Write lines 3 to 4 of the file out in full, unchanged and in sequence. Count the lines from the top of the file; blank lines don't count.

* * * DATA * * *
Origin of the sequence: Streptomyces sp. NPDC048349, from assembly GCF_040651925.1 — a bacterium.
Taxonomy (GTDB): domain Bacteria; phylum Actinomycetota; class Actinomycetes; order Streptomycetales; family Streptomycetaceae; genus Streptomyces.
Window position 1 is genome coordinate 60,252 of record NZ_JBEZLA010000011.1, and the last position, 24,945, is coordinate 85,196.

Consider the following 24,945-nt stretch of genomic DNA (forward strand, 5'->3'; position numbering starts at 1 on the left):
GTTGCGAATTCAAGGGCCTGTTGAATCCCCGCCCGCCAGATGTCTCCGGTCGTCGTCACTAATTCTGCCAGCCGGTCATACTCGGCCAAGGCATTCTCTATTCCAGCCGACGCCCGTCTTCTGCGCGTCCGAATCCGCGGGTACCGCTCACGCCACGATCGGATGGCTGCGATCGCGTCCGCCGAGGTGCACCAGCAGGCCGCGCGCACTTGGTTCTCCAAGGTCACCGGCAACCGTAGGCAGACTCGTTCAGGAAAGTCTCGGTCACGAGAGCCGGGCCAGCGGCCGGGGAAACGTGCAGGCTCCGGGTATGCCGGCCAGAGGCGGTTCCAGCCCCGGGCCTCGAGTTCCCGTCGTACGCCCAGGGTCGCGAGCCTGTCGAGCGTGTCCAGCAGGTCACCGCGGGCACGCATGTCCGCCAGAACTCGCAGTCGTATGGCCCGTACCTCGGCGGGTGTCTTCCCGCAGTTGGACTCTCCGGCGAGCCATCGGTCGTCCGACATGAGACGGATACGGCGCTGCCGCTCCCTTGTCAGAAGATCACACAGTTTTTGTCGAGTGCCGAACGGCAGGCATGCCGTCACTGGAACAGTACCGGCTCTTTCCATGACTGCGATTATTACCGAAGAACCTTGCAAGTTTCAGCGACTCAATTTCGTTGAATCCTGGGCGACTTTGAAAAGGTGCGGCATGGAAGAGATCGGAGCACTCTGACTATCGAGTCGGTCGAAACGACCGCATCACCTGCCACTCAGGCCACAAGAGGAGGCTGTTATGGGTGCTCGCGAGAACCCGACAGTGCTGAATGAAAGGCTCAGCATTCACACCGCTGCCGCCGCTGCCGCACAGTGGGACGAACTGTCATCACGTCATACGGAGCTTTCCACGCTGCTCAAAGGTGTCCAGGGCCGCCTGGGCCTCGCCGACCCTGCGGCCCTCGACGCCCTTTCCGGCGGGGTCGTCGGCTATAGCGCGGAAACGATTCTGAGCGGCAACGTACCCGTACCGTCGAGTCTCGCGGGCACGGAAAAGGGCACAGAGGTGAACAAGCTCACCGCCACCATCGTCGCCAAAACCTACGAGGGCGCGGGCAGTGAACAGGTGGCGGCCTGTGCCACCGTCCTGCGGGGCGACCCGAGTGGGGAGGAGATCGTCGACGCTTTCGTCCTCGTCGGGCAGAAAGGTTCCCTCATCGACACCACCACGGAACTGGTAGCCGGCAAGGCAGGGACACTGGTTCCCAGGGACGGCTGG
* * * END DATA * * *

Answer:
Window position 1 is genome coordinate 60,252 of record NZ_JBEZLA010000011.1, and the last position, 24,945, is coordinate 85,196.

Consider the following 24,945-nt stretch of genomic DNA (forward strand, 5'->3'; position numbering starts at 1 on the left):